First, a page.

How to prepare for expat emergencies when living overseas
Before relocating overseas, you must first consider these eight important factors to ensure that you are ready to face any medical emergency or accident you might encounter in your new country.
None of us knows what is round the corner. Life is full of surprises — both good and bad especially when it comes to your health.
Accidents and emergencies are upsetting and stressful enough in your home country, being abroad can make things even more complicated. That’s why it’s vital you and your loved ones are prepared for any medical emergencies that might arise in an expat world.
Expat health insurance provider AXA PPP International discusses the eight factors you should consider to prepare for emergencies overseas.
1. Before you go
From whether the water is safe to drink to how you will obtain vital medicines, there are myriad healthcare issues to consider when moving overseas. You can avoid lots of potential emergencies with a bit of forward planning and research.
Check out potential health problems in the local area before making a move overseas and get any vaccinations you need doing at least six to eight weeks before your departure date. You should also check that any standard vaccinations such as Tetanus are up to date before you leave.
Even if you are generally healthy, it is always sensible to take a well-stocked medicine bag when you first move. But if you or someone in your family has an existing medical condition, you also need to ascertain that you can get hold of any necessary medication.
Talk to your doctor well in advance in case the medication needs changing ahead of your move, and ask him or her to write a letter explaining the condition (then translate it if necessary). Make sure too that you know what medicines are called where you are going; generic terms are often more useful than brand names.
An international health insurance policy could prove an enormous benefit should you find yourself facing a medical emergency while living overseas. Look for a policy that offers fast access to quality medical facilities both in your destination country and your country of origin — as well as repatriation in emergencies. Depending on where you are based, the medical care available locally may not be what you desire.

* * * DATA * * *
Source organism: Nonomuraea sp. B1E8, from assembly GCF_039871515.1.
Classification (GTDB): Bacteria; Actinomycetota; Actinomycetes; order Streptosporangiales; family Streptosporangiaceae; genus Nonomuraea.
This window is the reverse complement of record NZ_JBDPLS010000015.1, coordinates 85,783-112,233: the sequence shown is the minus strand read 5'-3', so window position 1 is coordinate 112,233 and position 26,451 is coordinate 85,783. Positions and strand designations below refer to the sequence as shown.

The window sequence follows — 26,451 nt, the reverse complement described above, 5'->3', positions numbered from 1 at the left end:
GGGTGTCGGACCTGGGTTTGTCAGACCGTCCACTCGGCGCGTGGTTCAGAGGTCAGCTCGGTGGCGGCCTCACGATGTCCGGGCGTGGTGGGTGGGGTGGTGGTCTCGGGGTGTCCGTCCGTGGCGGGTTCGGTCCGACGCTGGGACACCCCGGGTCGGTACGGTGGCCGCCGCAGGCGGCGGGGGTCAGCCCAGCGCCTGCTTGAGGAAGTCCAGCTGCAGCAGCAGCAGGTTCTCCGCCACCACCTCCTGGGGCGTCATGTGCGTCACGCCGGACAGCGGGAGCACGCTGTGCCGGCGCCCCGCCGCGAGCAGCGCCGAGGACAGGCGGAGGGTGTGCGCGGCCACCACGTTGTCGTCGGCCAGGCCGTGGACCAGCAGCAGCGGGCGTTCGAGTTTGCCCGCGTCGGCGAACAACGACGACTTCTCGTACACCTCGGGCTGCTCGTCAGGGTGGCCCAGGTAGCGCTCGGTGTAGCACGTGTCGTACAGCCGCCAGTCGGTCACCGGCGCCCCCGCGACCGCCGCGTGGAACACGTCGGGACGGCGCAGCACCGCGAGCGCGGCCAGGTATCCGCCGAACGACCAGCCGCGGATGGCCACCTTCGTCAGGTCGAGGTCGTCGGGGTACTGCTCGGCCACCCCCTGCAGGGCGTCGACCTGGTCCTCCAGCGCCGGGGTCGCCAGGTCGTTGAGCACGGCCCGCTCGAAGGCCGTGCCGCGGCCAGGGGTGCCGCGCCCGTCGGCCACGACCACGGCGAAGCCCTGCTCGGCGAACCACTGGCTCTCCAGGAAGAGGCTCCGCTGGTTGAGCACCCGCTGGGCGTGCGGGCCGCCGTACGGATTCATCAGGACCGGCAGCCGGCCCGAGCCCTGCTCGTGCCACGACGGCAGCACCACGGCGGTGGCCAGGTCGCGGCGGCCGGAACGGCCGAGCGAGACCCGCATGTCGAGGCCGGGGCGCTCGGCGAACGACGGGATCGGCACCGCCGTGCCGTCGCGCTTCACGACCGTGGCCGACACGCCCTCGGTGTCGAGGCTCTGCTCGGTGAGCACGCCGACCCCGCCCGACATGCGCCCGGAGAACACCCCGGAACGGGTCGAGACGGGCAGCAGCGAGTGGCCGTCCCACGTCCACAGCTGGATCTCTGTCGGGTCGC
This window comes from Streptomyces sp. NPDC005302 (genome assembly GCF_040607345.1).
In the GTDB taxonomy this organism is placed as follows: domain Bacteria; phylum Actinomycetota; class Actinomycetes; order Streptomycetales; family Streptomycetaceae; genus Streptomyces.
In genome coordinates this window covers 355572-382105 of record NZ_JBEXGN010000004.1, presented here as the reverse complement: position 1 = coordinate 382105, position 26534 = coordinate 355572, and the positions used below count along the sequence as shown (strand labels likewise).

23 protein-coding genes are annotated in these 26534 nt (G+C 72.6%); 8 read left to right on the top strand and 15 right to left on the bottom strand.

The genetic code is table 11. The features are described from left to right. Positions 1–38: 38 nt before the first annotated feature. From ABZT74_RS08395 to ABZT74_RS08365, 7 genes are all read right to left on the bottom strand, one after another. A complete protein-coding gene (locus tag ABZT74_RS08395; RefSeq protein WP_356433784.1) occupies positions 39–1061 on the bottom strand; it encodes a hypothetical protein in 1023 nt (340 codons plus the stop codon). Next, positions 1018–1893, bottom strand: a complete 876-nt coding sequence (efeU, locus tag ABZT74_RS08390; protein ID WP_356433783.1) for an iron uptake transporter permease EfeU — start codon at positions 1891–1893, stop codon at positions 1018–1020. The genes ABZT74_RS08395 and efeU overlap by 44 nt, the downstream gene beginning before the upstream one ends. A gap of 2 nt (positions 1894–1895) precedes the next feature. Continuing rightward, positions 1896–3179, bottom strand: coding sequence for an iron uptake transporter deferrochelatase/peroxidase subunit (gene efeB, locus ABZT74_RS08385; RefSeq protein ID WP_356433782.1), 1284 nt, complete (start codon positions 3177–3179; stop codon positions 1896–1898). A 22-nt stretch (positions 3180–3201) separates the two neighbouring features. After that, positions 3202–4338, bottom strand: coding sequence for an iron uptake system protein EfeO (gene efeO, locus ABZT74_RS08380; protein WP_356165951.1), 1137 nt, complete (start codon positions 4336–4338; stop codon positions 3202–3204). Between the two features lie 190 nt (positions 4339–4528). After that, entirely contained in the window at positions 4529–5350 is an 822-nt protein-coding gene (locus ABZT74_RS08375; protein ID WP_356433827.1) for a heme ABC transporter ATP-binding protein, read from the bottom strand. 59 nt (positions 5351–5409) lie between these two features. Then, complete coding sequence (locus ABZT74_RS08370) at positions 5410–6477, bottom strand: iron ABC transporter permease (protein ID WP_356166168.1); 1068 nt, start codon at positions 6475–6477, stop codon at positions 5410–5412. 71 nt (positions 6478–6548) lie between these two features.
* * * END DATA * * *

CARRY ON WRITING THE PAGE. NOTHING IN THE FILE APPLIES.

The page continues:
5. Once you arrive
In an emergency, getting the right care when it matters can make a real difference. A bit of research on arrival can prevent an accident or sudden illness turning into a tragedy. Put contact details for emergency services and local treatment providers into your phone. Make sure that you’ve also considered how you might fund any unexpected or emergency medical treatment you might need, for example paying per incident or taking out an international health insurance plan.
6. Local medical care
Once you have arrived at your new home, familiarise yourself with the local hospital and where possible, register with the appropriate medical practitioners straight away. In most European countries, you have to register with a GP who can refer you to a specialist if necessary. However, this is not always the case. In Thailand, for example, even common ailments such as flu are treated in hospitals or private clinics.
7. Emergency services
Take the time to check the local emergency numbers, which are likely to differ from those back home — and make sure your children know how to call the emergency services too. With little ones, you can unplug the landline or take the battery out of your mobile and make practice calls.
8. Medical emergency checklist
Here are some helpful questions to ask yourself to ensure that you are ready to relocate or travel abroad:
- Are you registered with a local doctor?
- Do you know the local emergency numbers? (i.e. ambulance and police numbers etc.)
- Where is the nearest hospital accident and emergency unit/emergency clinic?
- Where are your health insurance details? (i.e. phone number and policy documents etc.?
If you’re considering relocating abroad or have recently moved, why not give yourself one less thing to worry about by knowing your healthcare needs are covered. Call AXA PPP International today on +44 (0) 1892 596 420* to speak to experts and get a quote.
Lines are open Monday to Friday, 8am-6pm (UK time). Calls may be recorded and/or monitored for quality assurance, training and as a record of the conversation.
AXA PPP International / Expatica
Photo Credit: Laurel L. Russwurm (thumbnail).
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